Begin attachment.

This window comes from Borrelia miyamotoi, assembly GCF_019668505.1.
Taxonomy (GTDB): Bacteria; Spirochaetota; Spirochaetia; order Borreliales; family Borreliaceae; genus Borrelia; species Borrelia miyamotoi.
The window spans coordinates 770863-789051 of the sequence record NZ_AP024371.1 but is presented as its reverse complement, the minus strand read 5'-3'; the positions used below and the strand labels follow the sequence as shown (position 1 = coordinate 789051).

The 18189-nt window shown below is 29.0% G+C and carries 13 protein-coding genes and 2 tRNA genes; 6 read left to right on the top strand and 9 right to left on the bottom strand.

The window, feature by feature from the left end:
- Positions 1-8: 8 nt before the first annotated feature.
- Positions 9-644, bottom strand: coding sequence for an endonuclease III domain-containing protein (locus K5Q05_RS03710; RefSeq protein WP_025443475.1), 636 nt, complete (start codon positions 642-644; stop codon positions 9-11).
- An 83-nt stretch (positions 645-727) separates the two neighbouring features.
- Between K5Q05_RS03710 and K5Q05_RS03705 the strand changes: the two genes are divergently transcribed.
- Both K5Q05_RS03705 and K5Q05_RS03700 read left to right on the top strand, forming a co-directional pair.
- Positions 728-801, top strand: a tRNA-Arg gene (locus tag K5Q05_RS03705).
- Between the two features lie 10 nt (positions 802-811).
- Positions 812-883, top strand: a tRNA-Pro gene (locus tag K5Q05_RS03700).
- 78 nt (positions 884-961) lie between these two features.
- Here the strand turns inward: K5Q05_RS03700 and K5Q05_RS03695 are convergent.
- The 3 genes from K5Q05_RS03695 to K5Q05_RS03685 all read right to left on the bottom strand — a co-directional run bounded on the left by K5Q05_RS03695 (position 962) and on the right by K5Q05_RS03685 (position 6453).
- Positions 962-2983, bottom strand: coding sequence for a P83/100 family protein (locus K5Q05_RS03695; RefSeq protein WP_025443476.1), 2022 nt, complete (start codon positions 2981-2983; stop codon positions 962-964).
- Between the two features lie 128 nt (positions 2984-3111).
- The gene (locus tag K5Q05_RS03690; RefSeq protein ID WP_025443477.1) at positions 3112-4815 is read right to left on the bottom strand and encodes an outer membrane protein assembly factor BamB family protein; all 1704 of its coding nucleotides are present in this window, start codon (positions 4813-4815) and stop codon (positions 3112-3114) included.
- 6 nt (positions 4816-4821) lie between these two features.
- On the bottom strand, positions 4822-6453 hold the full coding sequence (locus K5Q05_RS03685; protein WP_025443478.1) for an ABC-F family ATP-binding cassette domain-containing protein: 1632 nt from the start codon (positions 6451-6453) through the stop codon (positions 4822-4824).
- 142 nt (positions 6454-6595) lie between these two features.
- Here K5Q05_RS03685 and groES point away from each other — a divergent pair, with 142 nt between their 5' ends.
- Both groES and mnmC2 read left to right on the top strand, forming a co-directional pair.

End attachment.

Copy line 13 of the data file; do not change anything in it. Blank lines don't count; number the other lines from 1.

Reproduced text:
- Positions 812-883, top strand: a tRNA-Pro gene (locus tag K5Q05_RS03700).